One person’s emergency is another person’s inconvenience.
Condo directors and managers are confronted with many challenges that may include physical equipment failures, legal concerns, financial issues, resident concerns, health and safety, and staffing issues. Each is likely to be considered an emergency to someone.
Not all claimed emergencies are true emergencies.
Emergencies may be claimed to push certain concerns to the top of a priority list. Too many “emergencies” prevents a condominium manager from focusing on the business of condominium building management.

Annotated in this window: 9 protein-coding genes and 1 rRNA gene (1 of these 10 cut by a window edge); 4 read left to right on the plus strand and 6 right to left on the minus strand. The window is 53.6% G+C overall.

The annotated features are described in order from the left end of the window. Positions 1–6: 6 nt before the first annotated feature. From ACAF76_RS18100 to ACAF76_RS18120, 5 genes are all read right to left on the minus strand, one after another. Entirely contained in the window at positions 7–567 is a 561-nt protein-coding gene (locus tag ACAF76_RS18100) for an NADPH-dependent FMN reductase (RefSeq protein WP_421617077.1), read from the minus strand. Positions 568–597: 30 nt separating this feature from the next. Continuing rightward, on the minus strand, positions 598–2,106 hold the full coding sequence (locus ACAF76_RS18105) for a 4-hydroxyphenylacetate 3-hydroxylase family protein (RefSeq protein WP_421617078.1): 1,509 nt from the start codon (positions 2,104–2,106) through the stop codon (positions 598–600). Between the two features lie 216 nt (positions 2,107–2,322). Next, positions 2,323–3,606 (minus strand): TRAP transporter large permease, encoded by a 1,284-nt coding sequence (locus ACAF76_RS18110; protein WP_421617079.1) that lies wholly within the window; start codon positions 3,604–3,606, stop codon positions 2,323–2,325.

More “emergencies” means unmanageable hours for the manager. Maintaining an unmanageable number of work hours and stress over an extended period of time leads to health problems, lack of effectiveness and poor decisions.
One way to identify true emergencies is to apply a “blood, flood or fire” test. Any issue that involves blood, flood or fire should be treated as an emergency by managers and directors unless proven to be otherwise. These are situations where a condominium manager should be contacted regardless of the day or hour.
All other matters can likely wait until the next business day.